Struggling, as it does with both its angels and demons, humanity again showed just how cruel it can be. While I was lounging on a beach in Barnegat Light, N.J., Elliot Rodger was enacting his vengeance on those he thought wronged him. This shooting, and others like it, have gotten me thinking.
Elliot was upset with women for not loving him sexually. He was jealous of men that had numerous romantic encounters. He murdered his roommates because he thought them annoying nerds. Unfortunately, these beliefs that led to such horrific action are not uncommon in today’s culture. Women are seen as objects, men are jealous of other men who get the pretty girl, and they distain and torment those they see as inferior. These perceptions are a natural conclusion of an individualistic culture. We are told that we should want what makes us happy. In fact, we need to have what makes us happy. We need to have what we want. Sex, power, money; these are pleasures that should be ours whenever and however we want them.
Too exaggerated? I don’t think so. Our culture holds up to us those who are the most successful, powerful, and sexually attractive as people to idolize. They are people to aspire to. One need only step into a high school hallway between classes, visit a house party of college students (or now high school and middle school students), or check out the bars filled with young adults in Downtown Boston to realize that the pervading culture very much influences our way of life. The problem is, this is a culture of selfishness; one that tells us not to think about the wellbeing of others, but rather focus on our aspirations, our needs, our wants.
And yet our Catholic faith tells us that the exact opposite should be the norm. We were not put on this earth to take and take. We are here to give and to love. As Francis of Assisi said, it is in giving that we receive, and it is in loving that we are loved. The ironic thing is that while this lesson would have served Elliot well, it is the rest of us that could have prevented this and other tragedies from happening.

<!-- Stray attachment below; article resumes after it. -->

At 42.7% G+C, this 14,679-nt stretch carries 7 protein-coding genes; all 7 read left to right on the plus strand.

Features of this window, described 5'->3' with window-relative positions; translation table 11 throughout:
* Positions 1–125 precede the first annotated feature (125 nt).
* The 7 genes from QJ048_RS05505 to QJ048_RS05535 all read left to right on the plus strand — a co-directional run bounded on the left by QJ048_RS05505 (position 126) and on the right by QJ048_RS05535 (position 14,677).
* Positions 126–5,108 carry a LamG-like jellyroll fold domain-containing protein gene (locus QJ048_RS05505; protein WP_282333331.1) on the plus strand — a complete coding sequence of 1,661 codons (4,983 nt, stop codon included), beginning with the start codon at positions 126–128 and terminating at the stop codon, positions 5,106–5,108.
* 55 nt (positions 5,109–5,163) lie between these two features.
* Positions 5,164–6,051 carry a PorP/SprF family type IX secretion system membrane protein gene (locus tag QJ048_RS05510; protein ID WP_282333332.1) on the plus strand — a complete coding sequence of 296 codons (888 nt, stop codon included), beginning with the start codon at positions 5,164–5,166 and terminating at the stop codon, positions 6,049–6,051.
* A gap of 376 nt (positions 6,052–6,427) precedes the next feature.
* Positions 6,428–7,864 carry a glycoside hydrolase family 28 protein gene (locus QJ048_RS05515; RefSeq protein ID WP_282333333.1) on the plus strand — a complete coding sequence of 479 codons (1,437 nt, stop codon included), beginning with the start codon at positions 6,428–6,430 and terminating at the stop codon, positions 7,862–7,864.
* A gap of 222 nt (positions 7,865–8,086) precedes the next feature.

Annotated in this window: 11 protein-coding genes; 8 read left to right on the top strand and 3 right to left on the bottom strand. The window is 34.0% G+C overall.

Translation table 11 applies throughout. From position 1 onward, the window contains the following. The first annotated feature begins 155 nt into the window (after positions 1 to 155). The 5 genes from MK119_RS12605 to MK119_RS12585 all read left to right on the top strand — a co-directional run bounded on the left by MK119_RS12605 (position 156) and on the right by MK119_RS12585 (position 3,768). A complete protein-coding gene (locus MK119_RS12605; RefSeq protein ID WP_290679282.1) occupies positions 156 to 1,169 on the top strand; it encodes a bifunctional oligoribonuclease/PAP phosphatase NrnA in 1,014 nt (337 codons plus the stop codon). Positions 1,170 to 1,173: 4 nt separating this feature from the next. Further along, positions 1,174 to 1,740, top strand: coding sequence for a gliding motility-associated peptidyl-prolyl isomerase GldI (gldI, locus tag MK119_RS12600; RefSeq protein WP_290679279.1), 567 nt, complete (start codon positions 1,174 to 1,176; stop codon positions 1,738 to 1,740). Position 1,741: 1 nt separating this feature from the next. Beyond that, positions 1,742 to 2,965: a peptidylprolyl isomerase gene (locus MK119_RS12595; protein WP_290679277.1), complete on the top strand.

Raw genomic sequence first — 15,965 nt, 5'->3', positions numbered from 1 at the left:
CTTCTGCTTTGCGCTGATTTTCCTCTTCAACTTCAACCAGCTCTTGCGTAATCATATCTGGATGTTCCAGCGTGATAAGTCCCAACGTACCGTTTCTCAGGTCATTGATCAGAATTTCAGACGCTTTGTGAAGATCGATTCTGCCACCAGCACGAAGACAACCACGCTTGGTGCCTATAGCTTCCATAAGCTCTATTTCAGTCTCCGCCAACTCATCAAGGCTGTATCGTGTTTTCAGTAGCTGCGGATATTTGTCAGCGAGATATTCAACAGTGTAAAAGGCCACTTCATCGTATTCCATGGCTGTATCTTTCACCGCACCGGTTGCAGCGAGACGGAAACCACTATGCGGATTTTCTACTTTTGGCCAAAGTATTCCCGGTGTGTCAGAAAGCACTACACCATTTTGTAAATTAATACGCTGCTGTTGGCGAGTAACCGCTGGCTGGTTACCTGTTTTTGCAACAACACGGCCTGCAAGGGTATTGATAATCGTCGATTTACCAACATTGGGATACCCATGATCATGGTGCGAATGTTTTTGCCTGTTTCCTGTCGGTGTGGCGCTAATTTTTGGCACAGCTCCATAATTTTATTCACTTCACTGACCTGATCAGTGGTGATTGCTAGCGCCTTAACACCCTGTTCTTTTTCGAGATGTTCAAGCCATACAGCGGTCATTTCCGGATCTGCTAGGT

There are three questions that come to mind that I hope will change the way we live our lives in society as Catholics in the face of these tragic events. First, what prejudices to I have toward others? With this question we as Catholics should reflect on the people or groups of people that we look down on, stereotype, or try to avoid.
Second, how did Christ view and treat other people? God views all of creation as precious and holy. Humanity, through the incarnation, has become the reality in which God lives! Viewing women as objects and men as competition is not what Jesus had in mind when he told his disciples to “love one another as I have loved you.”
Third, how present am I to the people in my local community? The disciples were sent to the ends of the earth to preach the Gospel. As Catholics we can be an incredibly positive influence on our neighbors. Get to know them. Invite them over to dinner. Show them the love and generosity that stems from our belief that each of us is made in the image of God.
There were countless people in Elliot’s life that could have shown him the self-giving love of Christ. They could have talked to him, listened, and helped him through the professional counseling he was already receiving. Instead, we, like Elliot, sat by in our own selfishness and let our demons get the best of us. And if we do not change the way we live, no amount of security or laws will stop tragedies like this from happening again.